/ Modified nov 30, 2016 9:28 a.m.

Mexico Prepares For Wave Of Migrants Returning From US

Government says it's ready; others are skeptical.

US Mexico Border Fence Rural
Nancy Montoya, AZPM
By Rodrigo Cervantes, Fronteras Desk

MEXICO CITY - Every year, the Mexican government launches a special program to receive thousands of migrants who come back home for the holidays. But this year will be different.

The Mexican government said it’s ready for the eventual return of thousands of Mexican nationals from the U.S. after President-elect Donald Trump's promise to deport undocumented immigrants.

The strategy, Mexican officials have said, will be based on previous experiences, including a wave of returning nationals in 2008 as a result of the recession. Yet more practice has come from the continuous flow of immigrants deported under the Obama administration.

And more recently, camps established for refugees from Haiti.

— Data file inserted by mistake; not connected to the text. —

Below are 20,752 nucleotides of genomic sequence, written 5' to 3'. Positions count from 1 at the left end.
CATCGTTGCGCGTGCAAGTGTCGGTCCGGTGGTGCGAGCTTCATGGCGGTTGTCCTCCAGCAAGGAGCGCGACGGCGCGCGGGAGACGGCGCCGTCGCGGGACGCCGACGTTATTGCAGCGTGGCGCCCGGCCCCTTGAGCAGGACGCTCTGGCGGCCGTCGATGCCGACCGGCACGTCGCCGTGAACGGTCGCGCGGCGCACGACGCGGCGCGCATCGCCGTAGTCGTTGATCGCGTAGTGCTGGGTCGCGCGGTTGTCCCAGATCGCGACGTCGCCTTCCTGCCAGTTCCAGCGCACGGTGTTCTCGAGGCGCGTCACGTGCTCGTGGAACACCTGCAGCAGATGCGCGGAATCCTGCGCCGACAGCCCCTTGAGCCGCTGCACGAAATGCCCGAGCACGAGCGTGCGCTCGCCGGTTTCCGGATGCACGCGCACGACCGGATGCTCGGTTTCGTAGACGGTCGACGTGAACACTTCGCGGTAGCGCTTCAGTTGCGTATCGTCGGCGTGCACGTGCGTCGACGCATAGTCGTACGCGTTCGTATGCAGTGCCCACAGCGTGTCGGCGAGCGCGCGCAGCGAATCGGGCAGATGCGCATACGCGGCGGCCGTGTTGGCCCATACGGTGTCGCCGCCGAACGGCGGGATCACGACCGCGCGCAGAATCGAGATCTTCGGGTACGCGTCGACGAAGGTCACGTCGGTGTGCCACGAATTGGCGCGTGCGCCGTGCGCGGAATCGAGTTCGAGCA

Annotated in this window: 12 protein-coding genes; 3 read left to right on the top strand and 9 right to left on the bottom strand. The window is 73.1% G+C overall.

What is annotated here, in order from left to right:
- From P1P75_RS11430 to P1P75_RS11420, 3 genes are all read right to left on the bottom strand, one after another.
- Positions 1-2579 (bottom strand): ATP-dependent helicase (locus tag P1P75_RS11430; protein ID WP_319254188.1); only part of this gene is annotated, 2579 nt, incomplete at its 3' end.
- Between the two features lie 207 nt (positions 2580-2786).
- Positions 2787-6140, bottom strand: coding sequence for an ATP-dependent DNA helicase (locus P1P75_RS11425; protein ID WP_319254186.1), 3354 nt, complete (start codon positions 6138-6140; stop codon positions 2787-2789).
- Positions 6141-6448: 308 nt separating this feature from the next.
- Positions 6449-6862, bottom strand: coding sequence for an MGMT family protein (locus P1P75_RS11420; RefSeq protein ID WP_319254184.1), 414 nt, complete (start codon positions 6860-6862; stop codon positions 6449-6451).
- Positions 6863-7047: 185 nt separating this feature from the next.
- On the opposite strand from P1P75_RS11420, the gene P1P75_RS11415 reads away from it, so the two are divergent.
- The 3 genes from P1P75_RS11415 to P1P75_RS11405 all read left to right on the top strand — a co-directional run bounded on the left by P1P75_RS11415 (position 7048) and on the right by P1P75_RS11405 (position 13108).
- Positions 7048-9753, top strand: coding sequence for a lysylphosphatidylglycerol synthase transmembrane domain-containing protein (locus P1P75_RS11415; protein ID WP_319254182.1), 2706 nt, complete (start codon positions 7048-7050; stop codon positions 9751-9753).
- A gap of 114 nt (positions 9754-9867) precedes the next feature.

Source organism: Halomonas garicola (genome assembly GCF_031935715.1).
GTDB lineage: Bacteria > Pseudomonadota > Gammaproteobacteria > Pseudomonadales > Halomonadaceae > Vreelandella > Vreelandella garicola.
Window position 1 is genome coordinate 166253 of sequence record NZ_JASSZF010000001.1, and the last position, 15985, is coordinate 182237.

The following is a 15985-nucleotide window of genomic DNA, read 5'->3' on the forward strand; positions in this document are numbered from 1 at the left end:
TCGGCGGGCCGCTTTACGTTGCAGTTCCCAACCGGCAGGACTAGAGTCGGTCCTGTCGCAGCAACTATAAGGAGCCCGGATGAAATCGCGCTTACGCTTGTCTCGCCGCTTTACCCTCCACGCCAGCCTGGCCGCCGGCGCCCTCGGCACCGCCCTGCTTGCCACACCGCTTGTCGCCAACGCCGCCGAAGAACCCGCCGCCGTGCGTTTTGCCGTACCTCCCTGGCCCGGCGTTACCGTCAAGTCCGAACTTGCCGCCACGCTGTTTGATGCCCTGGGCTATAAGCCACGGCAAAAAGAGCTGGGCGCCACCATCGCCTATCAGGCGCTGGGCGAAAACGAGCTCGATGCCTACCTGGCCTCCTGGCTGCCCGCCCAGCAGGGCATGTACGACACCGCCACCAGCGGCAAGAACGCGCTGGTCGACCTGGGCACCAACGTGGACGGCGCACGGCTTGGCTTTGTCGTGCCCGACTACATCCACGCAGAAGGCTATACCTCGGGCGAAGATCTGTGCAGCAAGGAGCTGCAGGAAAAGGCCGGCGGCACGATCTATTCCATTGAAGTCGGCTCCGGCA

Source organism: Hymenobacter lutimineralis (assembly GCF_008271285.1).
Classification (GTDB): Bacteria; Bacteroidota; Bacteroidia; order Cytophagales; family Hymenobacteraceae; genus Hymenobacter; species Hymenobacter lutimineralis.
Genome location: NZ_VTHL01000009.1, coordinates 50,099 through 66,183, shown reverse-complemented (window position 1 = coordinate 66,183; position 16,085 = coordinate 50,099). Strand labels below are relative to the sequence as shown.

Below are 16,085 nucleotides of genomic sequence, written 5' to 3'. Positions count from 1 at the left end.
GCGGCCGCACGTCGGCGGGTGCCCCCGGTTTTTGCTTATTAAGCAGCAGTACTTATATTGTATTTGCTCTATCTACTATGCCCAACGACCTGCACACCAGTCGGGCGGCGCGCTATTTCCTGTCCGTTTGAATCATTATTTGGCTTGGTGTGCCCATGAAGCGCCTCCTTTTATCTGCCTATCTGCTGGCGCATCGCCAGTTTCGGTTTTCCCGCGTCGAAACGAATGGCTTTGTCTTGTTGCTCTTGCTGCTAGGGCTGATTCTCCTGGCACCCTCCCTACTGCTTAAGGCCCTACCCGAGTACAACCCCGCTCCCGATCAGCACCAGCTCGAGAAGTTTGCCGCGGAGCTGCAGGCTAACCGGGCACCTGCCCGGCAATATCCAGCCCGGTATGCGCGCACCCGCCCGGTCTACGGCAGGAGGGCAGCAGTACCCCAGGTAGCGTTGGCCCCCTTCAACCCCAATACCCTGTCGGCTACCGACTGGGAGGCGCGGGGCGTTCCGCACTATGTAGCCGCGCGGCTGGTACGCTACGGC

"The Haitian experience has been of great use: We have been able to build new shelters, and they have been working adequately, " said Humberto Roque, undersecretary for migration, population and religious affairs in Mexico.

José Fernández Santillán is a professor of political science at Mexico City’s Tecnológico de Monterrey University. He recently visited refugee camps in Mexicali and said it's evident the government lacks the capacity to adequately operate them, suggesting an influx of returning immigrants would be even less manageable.

The government is not prepared for the complications a wave of returning migrants might bring, Fernández Santillán said, which requires a certain kind of infrastructure.

“The first problem is housing, the second one is food and the third is what to do with these people: They need to have work,” he said.

However, Fernández Santillán also believes the situation might change and the number of Mexican migrants coming from the U.S. might be lower than expected. Trump could continue moderating his far-right policies and lean more towards a moderate center, he said.

In the end, Fernández Santillán said, Mexico might not have the capacity to attend a situation like that, but neither does the United States.

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